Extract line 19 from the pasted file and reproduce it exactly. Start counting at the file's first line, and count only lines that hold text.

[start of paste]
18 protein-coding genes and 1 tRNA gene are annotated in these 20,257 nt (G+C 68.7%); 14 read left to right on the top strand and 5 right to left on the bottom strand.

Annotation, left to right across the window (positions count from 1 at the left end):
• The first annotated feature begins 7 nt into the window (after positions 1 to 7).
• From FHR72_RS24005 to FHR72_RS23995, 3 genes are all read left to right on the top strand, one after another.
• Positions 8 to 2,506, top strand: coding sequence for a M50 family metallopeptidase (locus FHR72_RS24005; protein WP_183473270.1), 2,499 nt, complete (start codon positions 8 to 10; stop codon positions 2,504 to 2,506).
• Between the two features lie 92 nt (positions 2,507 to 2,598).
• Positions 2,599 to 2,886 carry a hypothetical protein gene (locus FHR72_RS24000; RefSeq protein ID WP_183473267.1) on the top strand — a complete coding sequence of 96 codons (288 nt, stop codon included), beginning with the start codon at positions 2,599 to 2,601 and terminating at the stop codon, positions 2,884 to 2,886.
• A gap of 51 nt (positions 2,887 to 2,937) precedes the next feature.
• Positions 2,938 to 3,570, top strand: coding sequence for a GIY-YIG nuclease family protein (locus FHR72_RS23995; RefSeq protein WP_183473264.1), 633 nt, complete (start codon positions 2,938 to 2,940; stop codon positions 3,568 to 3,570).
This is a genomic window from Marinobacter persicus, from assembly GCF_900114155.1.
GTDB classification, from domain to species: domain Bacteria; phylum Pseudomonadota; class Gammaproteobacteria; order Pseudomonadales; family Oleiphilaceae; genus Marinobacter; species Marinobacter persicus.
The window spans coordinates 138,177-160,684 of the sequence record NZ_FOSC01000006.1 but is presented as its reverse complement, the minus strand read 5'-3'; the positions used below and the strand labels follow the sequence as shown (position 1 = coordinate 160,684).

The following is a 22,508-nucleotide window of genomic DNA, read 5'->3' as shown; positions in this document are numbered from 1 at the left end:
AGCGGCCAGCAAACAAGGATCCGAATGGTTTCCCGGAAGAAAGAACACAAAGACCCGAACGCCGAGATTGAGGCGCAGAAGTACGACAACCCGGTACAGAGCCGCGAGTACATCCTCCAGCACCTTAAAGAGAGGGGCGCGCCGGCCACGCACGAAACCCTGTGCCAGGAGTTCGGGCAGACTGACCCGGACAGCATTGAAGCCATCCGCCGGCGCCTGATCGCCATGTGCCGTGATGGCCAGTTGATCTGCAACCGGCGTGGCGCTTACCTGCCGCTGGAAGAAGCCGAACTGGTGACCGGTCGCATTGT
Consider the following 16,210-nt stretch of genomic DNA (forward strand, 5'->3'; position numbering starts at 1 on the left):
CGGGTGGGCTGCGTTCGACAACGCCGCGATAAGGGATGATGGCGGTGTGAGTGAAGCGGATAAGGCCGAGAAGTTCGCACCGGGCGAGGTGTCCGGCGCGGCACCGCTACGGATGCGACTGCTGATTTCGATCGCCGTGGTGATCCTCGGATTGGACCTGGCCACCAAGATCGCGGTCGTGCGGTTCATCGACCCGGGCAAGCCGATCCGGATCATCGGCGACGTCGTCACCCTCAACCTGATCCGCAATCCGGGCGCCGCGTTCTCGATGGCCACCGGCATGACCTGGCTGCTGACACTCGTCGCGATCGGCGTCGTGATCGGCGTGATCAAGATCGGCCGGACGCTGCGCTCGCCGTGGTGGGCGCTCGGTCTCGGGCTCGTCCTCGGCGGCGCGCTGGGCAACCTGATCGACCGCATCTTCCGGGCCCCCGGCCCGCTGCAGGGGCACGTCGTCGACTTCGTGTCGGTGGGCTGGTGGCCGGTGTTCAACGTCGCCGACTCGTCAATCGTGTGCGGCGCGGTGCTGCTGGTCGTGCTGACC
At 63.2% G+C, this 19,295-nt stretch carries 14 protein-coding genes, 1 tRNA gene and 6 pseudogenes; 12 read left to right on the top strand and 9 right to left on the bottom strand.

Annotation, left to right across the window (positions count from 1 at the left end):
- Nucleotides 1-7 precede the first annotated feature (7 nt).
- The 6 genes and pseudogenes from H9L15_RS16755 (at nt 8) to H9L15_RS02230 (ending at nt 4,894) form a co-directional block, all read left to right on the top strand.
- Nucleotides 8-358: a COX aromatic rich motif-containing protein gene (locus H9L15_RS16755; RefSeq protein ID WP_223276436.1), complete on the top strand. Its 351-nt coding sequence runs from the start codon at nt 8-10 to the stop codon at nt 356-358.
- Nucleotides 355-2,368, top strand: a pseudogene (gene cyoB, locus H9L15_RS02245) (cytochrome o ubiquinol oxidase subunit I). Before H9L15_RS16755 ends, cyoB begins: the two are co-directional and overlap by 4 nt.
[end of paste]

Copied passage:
- Nucleotides 1-7 precede the first annotated feature (7 nt).